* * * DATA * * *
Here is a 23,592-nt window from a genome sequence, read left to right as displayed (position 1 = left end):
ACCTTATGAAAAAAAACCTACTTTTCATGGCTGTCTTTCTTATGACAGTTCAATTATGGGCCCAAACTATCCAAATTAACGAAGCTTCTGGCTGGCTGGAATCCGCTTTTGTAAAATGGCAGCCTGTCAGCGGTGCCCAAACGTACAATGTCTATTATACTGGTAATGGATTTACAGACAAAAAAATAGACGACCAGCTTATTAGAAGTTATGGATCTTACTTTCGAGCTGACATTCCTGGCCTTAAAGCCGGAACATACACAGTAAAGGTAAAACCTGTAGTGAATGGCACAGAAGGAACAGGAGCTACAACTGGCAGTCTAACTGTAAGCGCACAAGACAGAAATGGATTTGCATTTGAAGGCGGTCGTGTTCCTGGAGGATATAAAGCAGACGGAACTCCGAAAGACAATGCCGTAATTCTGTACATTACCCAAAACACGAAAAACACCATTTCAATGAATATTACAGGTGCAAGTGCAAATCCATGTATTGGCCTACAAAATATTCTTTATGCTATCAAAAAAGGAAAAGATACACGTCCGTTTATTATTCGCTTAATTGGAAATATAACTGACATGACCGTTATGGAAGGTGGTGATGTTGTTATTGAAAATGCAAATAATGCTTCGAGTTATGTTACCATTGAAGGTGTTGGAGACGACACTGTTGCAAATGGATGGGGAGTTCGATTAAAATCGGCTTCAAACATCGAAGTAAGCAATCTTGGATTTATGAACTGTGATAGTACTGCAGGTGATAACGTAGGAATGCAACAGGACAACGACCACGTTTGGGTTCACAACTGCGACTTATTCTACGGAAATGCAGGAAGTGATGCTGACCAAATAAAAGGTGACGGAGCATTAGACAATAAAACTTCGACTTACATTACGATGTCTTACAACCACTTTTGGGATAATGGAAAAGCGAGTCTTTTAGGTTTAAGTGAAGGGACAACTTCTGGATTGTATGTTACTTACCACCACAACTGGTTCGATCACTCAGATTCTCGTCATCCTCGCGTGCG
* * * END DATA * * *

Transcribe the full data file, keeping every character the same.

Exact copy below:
Here is a 23,592-nt window from a genome sequence, read left to right as displayed (position 1 = left end):
ACCTTATGAAAAAAAACCTACTTTTCATGGCTGTCTTTCTTATGACAGTTCAATTATGGGCCCAAACTATCCAAATTAACGAAGCTTCTGGCTGGCTGGAATCCGCTTTTGTAAAATGGCAGCCTGTCAGCGGTGCCCAAACGTACAATGTCTATTATACTGGTAATGGATTTACAGACAAAAAAATAGACGACCAGCTTATTAGAAGTTATGGATCTTACTTTCGAGCTGACATTCCTGGCCTTAAAGCCGGAACATACACAGTAAAGGTAAAACCTGTAGTGAATGGCACAGAAGGAACAGGAGCTACAACTGGCAGTCTAACTGTAAGCGCACAAGACAGAAATGGATTTGCATTTGAAGGCGGTCGTGTTCCTGGAGGATATAAAGCAGACGGAACTCCGAAAGACAATGCCGTAATTCTGTACATTACCCAAAACACGAAAAACACCATTTCAATGAATATTACAGGTGCAAGTGCAAATCCATGTATTGGCCTACAAAATATTCTTTATGCTATCAAAAAAGGAAAAGATACACGTCCGTTTATTATTCGCTTAATTGGAAATATAACTGACATGACCGTTATGGAAGGTGGTGATGTTGTTATTGAAAATGCAAATAATGCTTCGAGTTATGTTACCATTGAAGGTGTTGGAGACGACACTGTTGCAAATGGATGGGGAGTTCGATTAAAATCGGCTTCAAACATCGAAGTAAGCAATCTTGGATTTATGAACTGTGATAGTACTGCAGGTGATAACGTAGGAATGCAACAGGACAACGACCACGTTTGGGTTCACAACTGCGACTTATTCTACGGAAATGCAGGAAGTGATGCTGACCAAATAAAAGGTGACGGAGCATTAGACAATAAAACTTCGACTTACATTACGATGTCTTACAACCACTTTTGGGATAATGGAAAAGCGAGTCTTTTAGGTTTAAGTGAAGGGACAACTTCTGGATTGTATGTTACTTACCACCACAACTGGTTCGATCACTCAGATTCTCGTCATCCTCGCGTGCG